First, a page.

Alexandra J. Roberts

Associate Professor
Franklin Pierce Faculty Fellow
Phone: (603) 228-1541
Office: UNH School of Law, 2 White Street, Concord, NH 03301
Alexandra Roberts

Alexandra J. Roberts is an Associate Professor at the University of New Hampshire School of Law. She teaches and writes in the areas of intellectual property, trademarks and unfair competition, entertainment law, and law and literature. Her current scholarship focuses on trademark use and distinctiveness generally and how trademarks function on social media in particular.

Professor Roberts holds an A.B. from Dartmouth College, an A.M. from Stanford University, and a J.D. from Yale Law School. She previously served as the Executive Director of the Franklin Pierce Center for Intellectual Property at UNH Law and as a Visiting Assistant Professor at Boston University School of Law. Prior to entering academia, she was an associate in the intellectual property litigation group at Ropes & Gray, first in its New York and then in its Boston office. Professor Roberts serves on the Academic Committee of the International Trademark Association and co-leads the Professor Membership Subcommittee. She is the co-chair of the Junior Intellectual Property Scholars Association (JIPSA).


  • J.D., Yale University
  • A.B., Stanford University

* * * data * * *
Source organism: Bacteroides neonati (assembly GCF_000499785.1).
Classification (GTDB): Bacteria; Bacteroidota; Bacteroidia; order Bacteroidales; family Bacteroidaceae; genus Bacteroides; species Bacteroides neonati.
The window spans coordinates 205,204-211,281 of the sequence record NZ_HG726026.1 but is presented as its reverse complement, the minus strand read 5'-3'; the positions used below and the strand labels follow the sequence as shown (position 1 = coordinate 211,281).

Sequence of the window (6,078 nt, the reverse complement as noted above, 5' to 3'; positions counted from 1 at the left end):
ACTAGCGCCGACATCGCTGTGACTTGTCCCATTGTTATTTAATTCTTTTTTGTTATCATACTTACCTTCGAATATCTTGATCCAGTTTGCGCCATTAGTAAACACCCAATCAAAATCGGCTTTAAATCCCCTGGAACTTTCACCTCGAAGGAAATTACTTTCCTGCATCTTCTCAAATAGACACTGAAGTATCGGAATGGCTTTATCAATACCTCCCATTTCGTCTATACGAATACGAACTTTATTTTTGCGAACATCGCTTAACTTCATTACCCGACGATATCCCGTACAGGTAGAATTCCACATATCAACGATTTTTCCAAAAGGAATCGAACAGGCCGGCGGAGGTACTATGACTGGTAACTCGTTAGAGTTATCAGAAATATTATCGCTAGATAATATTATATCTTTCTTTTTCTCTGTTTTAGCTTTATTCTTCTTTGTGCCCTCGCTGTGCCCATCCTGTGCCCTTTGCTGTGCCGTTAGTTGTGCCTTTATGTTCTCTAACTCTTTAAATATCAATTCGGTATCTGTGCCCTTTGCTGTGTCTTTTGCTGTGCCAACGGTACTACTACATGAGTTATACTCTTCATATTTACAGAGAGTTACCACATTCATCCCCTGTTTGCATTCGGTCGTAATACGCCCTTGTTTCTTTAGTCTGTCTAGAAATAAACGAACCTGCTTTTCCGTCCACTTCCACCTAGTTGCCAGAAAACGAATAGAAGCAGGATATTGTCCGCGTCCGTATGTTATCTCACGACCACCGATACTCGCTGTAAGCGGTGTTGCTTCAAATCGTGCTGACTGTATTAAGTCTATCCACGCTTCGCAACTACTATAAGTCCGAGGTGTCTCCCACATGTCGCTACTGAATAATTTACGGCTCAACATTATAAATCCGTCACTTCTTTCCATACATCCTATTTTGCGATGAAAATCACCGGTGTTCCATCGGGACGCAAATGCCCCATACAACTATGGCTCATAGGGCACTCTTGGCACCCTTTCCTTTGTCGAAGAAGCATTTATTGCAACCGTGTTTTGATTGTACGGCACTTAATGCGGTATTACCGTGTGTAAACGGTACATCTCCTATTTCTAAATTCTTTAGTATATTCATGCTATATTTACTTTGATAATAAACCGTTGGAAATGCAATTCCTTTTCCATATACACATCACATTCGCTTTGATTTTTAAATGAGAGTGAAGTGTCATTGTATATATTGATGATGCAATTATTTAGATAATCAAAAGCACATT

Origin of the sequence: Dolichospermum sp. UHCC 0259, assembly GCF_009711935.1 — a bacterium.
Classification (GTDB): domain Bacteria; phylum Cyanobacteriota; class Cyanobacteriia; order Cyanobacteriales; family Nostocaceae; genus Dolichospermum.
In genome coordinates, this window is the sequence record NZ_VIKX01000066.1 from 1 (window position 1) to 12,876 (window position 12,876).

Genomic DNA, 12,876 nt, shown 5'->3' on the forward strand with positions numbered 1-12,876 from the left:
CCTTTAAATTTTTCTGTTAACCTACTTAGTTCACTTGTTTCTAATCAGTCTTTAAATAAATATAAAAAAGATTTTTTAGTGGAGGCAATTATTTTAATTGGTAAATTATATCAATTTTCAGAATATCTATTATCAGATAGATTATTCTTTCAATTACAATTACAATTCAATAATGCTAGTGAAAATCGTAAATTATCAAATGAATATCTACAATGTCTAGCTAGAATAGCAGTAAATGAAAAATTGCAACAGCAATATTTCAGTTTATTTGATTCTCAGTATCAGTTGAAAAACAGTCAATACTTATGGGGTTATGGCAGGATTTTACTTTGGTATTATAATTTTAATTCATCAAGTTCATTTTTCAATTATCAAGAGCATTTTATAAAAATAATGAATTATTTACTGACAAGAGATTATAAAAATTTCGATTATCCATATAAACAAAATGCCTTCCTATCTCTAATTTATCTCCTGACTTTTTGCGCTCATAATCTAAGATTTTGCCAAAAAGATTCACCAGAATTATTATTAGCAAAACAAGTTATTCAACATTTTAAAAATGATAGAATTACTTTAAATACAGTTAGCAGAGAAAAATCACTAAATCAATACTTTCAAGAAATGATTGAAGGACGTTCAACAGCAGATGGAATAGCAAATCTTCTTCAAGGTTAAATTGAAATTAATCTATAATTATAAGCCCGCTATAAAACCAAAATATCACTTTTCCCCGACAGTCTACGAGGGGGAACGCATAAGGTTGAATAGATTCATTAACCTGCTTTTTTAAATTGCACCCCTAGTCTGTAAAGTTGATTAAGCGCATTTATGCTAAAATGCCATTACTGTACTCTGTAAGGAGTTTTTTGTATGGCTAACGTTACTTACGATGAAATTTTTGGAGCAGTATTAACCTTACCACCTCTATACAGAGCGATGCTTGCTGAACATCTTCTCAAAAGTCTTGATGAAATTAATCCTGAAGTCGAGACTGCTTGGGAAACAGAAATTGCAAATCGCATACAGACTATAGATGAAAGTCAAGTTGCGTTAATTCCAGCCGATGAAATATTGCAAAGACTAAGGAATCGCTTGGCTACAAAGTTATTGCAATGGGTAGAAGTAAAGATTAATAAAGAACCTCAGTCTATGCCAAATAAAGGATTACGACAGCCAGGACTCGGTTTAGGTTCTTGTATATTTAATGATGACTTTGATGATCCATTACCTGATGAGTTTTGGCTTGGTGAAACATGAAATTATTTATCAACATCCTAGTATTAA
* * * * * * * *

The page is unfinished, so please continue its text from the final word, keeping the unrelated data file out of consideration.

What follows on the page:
• B.A., Dartmouth College

Courses Taught

  • LGP 920: Contracts
  • LIP 915: Entertainment Law
  • LIP 977: Trademarks&Deceptive Practices

Selected Publications

Roberts, A. J. (2018). Mark Talk.

Roberts, A. J. (2017). Trademark Failure to Function.

Roberts, A. J. (2017). Tagmarks. California Law Review, 105(3), 599-666. Retrieved from

Roberts, A. J. (2017). Athlete Trademarks: Names, Nicknames, & Catchphrases. M. McCann (Ed.), 198 Madison Avenue, New York, NY 10016: Oxford University Press. doi:10.1093/oxfordhb/9780190465957.001.0001

Roberts, A. J. (2013). Goodwill U: School Name Change & Trademark Law. IP Theory, 3(2), 129. Retrieved from

Roberts, A. J. (2012). How to Do Things with Word Marks: A Speech-Act Theory of Distinctiveness. Alabama Law Review, 65(4), 1035-1086. Retrieved from

Appleman, L. I., Bayern, S., Chandler, A. D., Cheren, R. D., Cherry, M. A., Davies, R. E., . . . Walker, A. (2012). Micro-Symposium on Orin Kerr's 'A Theory of Law'. Journal of Law: A Periodical Laboratory of Legal Scholarship, 2(3), 487-502. Retrieved from

Roberts, A. J. (2012). Book Review: Constructing a Canon of Law-Related Poetry: Reviewing David Kader & Michael Stanford, Eds., 'Poetry of the Law: From Chaucer to the Present'. Texas Law Review, 90, 1507-1533. Retrieved from

Roberts, A. J., & Brody, P. M. (2010). What's in a Domain Name? Nominative Fair Use Online after Toyota v. Tabari. The Trademark Reporter, 100(6), 1290-1334. Retrieved from

Roberts, A. J. (2009). New-School Trademark Dilution: Famous among the Juvenile Consuming Public. IDEA: The Journal of Law and Technology, 49(4), 579-645. Retrieved from